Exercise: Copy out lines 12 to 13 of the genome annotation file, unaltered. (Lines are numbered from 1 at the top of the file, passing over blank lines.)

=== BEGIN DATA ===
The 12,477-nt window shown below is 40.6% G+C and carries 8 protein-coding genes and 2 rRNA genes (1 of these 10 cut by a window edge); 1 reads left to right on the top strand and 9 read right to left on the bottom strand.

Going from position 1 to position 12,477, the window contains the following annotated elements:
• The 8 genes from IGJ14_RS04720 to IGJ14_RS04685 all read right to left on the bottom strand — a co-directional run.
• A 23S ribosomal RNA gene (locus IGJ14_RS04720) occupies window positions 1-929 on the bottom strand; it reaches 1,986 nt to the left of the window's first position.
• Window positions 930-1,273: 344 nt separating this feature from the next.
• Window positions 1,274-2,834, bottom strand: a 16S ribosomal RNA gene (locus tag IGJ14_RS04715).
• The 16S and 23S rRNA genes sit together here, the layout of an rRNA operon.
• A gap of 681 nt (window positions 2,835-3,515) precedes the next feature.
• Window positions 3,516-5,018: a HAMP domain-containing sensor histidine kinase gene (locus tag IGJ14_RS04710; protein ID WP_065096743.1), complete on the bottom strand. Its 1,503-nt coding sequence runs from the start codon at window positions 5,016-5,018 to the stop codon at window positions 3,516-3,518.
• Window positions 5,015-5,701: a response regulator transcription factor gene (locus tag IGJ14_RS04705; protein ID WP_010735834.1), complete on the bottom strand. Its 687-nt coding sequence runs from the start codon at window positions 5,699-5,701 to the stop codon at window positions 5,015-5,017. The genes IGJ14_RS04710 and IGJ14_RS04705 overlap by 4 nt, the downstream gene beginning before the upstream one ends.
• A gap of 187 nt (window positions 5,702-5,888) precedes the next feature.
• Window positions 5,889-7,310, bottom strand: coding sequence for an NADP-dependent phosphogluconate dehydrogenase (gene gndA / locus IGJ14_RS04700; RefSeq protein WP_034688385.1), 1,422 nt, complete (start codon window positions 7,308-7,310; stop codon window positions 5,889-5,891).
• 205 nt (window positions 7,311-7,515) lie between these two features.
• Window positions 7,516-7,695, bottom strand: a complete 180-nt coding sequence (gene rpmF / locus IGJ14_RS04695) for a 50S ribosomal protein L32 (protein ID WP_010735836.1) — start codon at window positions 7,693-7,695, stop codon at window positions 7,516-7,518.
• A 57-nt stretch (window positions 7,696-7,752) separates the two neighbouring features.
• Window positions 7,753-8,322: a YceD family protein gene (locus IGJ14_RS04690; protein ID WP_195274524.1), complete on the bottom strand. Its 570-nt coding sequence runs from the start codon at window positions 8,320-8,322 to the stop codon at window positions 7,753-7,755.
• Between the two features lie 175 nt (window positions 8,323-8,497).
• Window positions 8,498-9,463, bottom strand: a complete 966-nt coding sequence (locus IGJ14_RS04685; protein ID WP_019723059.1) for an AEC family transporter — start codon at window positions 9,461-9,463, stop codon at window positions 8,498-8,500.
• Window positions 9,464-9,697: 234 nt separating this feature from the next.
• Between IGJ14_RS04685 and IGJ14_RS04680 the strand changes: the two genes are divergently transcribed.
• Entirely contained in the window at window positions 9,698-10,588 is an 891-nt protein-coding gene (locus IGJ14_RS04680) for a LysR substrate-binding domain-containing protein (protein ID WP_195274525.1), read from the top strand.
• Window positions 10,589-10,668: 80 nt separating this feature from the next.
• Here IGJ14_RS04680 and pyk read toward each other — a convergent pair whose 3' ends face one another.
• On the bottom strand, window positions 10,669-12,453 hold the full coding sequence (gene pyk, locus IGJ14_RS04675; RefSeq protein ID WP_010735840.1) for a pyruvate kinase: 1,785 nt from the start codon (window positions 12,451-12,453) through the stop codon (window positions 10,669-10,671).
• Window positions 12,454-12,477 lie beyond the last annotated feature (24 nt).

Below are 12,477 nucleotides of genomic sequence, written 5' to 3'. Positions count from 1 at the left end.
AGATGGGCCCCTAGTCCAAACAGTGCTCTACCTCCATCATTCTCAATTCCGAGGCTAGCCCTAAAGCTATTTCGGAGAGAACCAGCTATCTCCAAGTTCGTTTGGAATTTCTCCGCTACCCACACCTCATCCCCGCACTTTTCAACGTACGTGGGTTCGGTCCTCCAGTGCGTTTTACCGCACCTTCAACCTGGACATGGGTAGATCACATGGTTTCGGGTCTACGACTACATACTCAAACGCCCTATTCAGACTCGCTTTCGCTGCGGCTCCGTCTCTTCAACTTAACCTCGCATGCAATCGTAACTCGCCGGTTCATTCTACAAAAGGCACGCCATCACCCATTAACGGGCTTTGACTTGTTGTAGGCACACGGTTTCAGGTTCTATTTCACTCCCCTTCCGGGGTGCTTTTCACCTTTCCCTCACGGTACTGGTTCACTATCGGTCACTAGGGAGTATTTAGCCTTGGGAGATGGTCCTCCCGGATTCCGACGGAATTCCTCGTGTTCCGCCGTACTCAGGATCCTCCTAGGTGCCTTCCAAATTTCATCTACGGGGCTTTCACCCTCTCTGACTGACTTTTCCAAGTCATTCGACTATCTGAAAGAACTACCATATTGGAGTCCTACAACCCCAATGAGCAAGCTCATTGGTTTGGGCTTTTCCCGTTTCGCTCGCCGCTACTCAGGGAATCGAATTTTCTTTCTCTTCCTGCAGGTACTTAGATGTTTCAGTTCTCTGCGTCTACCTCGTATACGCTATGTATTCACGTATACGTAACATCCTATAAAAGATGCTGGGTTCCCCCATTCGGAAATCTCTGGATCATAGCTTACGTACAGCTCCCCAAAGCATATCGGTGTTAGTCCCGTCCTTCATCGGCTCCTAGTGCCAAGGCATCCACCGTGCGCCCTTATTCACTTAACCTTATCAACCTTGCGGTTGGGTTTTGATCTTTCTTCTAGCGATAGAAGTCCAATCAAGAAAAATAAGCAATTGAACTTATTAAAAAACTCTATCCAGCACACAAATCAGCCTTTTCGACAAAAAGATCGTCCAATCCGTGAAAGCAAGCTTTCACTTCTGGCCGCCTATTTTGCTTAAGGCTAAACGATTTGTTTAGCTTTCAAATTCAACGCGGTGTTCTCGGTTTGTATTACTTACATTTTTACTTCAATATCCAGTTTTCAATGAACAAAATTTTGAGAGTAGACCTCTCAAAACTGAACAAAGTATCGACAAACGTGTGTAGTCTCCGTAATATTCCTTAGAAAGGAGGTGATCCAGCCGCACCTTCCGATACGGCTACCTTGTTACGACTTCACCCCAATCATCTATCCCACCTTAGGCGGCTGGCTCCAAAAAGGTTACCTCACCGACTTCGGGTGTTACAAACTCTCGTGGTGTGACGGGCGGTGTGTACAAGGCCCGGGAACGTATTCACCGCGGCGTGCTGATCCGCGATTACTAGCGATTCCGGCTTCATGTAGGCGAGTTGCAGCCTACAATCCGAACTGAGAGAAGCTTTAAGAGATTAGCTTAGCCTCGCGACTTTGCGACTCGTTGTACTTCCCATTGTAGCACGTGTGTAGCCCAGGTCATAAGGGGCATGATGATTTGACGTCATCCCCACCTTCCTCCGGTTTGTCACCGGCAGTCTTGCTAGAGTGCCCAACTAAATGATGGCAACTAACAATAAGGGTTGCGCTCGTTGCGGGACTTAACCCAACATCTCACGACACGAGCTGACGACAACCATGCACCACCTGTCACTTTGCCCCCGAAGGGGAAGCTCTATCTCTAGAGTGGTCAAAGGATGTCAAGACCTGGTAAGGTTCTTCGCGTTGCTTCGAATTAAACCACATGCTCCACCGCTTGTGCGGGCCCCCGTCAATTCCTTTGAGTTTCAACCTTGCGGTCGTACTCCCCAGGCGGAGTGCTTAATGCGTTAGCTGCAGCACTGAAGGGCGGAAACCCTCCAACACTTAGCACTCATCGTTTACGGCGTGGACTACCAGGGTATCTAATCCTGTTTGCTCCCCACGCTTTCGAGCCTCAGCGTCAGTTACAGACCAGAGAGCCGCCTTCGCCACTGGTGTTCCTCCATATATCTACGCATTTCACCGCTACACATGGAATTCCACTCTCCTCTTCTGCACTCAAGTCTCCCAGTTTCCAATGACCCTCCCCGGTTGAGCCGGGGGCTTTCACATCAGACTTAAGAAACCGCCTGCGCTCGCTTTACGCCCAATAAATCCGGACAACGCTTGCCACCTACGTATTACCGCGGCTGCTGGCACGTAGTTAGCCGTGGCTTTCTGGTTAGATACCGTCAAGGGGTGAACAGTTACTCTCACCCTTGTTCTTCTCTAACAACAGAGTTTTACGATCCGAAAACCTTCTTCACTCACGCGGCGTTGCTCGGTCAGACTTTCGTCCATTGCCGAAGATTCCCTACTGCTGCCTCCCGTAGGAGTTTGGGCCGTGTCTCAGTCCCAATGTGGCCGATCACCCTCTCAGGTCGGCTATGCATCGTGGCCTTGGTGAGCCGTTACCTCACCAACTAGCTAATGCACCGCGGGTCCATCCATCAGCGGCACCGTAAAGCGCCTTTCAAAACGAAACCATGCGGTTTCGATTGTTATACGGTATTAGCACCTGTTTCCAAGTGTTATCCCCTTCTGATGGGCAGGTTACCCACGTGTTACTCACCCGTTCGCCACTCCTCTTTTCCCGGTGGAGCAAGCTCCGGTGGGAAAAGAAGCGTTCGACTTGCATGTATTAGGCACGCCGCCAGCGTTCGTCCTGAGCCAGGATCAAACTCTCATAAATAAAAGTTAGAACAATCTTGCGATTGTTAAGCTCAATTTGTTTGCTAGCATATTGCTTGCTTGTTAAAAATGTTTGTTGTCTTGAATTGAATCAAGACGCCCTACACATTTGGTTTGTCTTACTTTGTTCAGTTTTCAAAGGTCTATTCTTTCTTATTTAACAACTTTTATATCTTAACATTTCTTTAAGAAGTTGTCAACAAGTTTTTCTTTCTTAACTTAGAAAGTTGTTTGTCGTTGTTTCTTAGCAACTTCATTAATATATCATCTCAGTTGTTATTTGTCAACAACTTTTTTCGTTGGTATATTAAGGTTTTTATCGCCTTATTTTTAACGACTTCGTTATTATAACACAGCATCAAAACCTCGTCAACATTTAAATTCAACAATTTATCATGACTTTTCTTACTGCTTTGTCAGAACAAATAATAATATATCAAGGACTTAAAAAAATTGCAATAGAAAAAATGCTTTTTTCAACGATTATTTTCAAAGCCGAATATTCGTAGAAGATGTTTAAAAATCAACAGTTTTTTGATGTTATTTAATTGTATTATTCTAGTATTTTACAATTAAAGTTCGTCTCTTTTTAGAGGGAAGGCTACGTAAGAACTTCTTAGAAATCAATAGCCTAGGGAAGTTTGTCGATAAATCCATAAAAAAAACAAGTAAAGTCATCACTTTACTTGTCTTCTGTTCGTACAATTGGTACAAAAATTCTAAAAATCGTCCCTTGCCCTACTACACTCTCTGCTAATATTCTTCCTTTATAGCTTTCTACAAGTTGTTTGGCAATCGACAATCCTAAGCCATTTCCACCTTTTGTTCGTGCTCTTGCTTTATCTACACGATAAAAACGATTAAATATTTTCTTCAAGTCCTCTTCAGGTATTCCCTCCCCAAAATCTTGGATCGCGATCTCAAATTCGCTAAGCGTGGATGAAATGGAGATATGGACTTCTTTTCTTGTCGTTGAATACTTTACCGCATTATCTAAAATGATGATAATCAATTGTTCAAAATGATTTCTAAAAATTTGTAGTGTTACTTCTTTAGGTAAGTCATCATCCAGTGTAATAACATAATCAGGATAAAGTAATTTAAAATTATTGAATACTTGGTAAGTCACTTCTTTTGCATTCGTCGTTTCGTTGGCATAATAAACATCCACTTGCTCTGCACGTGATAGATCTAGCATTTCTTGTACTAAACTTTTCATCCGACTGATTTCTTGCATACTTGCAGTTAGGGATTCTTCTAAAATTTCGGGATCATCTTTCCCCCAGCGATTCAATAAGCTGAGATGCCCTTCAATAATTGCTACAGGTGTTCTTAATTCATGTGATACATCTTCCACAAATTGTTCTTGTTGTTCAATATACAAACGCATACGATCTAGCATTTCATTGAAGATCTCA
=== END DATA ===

• Window positions 5,889-7,310, bottom strand: coding sequence for an NADP-dependent phosphogluconate dehydrogenase (gene gndA / locus IGJ14_RS04700; RefSeq protein WP_034688385.1), 1,422 nt, complete (start codon window positions 7,308-7,310; stop codon window positions 5,889-5,891).
• 205 nt (window positions 7,311-7,515) lie between these two features.